Macular edema (ME) is a common cause of visual loss among eyes with uveitis, and its management can be challenging. Steroids are an effective treatment for ME, and intravitreal dexamethasone (DEX) implants provide sustained steroid release. The purpose of this study is to evaluate intravitreal DEX implant on refractory ME in eyes with noninfectious uveitis. A retrospective study including 52 eyes of 37 patients with refractory uveitic ME was conducted from January 2011 through August 2017 at Linkou Chang Gung Memorial Hospital in Taiwan. Patients' demographic characteristics were collected. In addition, clinical information, including corrected visual acuity (VA), intraocular pressure (IOP), and central retinal thickness (CRT) on optical coherence tomography, was recorded and analyzed. During the study period, affected eyes received a total of 110 intravitreal DEX implants (range, one to six in each eye). After the first DEX implant injection in all eyes, VA significantly improved at one and two months. CRT significantly decreased one month after a single DEX implant, and the effect lasted for six months and waned over time. Patients receiving multiple DEX implants still showed significant decreases in CRT one month after the first implant. Increases in IOP were noted one month after the DEX implant, but the IOP could be medically controlled. Intravitreal DEX implants can effectively treat refractory uveitic ME, improving both VA and CRT with an acceptable safety profile. Further studies are necessary to evaluate the effect of multiple implants and long-term outcomes.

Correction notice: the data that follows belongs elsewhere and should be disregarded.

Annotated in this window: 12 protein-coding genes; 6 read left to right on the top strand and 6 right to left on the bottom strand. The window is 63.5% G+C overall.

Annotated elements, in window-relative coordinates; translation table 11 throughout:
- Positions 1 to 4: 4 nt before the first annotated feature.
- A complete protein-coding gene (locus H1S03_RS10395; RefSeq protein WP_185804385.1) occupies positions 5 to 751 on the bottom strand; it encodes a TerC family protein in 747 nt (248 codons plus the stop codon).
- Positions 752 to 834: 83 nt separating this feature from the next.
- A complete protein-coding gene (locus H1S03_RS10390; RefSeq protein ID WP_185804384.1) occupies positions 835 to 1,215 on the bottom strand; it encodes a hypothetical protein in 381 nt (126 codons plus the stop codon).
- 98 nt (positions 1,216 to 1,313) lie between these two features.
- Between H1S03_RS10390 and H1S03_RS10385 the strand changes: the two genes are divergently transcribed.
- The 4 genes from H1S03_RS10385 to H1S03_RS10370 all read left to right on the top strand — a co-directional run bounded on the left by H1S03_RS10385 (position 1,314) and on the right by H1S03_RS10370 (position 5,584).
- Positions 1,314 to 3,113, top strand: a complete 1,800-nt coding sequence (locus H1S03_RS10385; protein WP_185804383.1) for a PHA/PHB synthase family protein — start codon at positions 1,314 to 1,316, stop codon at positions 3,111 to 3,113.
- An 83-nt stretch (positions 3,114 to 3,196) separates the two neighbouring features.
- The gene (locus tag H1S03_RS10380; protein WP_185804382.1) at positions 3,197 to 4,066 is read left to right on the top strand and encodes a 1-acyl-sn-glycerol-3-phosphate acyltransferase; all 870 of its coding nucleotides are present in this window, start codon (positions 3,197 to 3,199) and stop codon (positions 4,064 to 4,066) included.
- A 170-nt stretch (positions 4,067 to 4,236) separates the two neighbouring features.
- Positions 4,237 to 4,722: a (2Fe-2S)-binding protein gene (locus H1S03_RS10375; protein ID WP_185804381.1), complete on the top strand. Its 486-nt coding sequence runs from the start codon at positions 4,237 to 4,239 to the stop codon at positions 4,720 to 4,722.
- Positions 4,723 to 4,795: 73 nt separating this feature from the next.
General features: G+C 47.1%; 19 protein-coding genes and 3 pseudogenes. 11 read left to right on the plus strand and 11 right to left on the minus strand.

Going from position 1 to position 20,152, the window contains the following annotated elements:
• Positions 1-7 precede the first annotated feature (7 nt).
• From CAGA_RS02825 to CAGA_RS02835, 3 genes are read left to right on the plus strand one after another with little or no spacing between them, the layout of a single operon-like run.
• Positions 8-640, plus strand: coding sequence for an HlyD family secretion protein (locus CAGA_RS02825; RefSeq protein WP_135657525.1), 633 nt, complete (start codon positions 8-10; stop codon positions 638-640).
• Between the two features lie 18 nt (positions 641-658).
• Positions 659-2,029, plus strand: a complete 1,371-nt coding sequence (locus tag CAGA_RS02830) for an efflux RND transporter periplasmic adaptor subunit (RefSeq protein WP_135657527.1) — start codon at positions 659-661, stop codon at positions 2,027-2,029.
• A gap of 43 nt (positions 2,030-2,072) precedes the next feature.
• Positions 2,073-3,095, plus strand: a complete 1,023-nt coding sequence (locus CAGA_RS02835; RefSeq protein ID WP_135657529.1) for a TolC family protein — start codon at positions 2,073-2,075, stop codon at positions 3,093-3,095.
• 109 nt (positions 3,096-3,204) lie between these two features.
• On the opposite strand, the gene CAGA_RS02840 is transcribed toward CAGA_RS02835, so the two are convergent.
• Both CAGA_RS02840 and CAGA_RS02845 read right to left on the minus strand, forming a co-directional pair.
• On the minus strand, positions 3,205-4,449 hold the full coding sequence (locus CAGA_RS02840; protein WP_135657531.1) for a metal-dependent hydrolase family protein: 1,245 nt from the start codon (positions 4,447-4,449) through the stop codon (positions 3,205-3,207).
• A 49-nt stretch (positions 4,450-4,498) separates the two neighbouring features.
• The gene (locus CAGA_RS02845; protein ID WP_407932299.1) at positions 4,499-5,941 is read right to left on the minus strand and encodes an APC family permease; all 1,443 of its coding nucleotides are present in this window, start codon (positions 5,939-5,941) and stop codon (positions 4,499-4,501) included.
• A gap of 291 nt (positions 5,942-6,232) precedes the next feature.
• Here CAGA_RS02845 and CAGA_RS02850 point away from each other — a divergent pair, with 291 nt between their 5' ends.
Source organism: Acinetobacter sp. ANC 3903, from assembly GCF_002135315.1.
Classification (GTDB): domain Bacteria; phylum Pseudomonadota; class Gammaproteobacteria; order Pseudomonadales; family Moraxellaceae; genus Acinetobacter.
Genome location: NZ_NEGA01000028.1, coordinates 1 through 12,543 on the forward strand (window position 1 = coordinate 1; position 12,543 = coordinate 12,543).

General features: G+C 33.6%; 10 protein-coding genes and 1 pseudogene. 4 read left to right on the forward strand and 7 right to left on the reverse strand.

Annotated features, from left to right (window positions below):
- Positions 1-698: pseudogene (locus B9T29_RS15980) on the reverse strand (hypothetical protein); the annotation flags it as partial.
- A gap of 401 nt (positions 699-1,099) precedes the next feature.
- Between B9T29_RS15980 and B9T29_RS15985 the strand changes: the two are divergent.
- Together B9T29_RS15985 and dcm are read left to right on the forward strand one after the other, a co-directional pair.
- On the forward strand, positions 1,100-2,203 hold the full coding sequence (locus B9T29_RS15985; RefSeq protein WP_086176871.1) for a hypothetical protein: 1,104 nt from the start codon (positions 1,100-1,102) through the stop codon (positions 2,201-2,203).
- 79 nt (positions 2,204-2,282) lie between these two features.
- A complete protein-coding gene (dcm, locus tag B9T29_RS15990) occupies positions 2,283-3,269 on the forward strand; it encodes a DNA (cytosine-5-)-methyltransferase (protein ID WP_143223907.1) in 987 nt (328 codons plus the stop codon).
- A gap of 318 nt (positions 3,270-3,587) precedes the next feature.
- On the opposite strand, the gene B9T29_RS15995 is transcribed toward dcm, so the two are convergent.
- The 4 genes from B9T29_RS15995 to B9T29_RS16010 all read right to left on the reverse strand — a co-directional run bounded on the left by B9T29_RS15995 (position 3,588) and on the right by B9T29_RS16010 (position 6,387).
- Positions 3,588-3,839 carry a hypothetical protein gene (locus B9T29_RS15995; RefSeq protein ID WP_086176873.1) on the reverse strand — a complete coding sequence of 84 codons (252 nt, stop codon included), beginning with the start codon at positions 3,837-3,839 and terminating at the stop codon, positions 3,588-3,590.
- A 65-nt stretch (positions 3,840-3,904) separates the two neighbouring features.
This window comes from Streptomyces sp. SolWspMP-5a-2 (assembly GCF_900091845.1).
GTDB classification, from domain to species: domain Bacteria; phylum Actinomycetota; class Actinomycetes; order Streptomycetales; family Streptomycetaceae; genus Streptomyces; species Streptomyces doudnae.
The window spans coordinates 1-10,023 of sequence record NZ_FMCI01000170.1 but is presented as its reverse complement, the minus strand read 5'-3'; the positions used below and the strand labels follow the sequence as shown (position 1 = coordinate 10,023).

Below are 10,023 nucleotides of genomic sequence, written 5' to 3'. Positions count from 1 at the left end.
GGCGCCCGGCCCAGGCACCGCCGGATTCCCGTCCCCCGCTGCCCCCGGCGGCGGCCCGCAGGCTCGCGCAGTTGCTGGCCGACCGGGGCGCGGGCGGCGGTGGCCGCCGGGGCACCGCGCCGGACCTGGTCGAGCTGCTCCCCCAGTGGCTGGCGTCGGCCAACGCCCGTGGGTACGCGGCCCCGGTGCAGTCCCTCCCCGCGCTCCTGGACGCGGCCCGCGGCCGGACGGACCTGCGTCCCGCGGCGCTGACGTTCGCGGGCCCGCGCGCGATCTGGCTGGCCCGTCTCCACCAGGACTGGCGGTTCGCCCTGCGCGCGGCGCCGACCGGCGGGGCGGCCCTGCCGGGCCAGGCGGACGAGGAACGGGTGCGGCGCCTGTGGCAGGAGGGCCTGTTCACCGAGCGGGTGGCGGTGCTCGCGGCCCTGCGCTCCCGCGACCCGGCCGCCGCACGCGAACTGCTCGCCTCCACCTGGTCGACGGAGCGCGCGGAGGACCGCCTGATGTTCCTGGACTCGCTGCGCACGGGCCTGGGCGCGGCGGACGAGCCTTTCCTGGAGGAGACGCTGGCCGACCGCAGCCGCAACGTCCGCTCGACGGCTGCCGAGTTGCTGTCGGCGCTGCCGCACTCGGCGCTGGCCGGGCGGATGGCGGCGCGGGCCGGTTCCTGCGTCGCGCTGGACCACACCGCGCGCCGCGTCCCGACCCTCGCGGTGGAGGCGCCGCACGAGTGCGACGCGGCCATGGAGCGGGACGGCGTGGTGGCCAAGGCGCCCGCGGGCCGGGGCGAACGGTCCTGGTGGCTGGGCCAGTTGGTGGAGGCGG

Kang, Eugene Yu-Chuan; Garg, Sunir; Chen, Hsi-Fu; Wu, Wei-Chi; Chen, Linda Yi-Hsing; Chou, Hung-Da; Liu, Laura; Chen, Kuan-Jen; and Hwang, Yih-Shiou, "Intravitreal Dexamethasone Implants for Refractory Macular Edema in Eyes with Noninfectious Uveitis." (2021). Wills Eye Hospital Papers. Paper 131.
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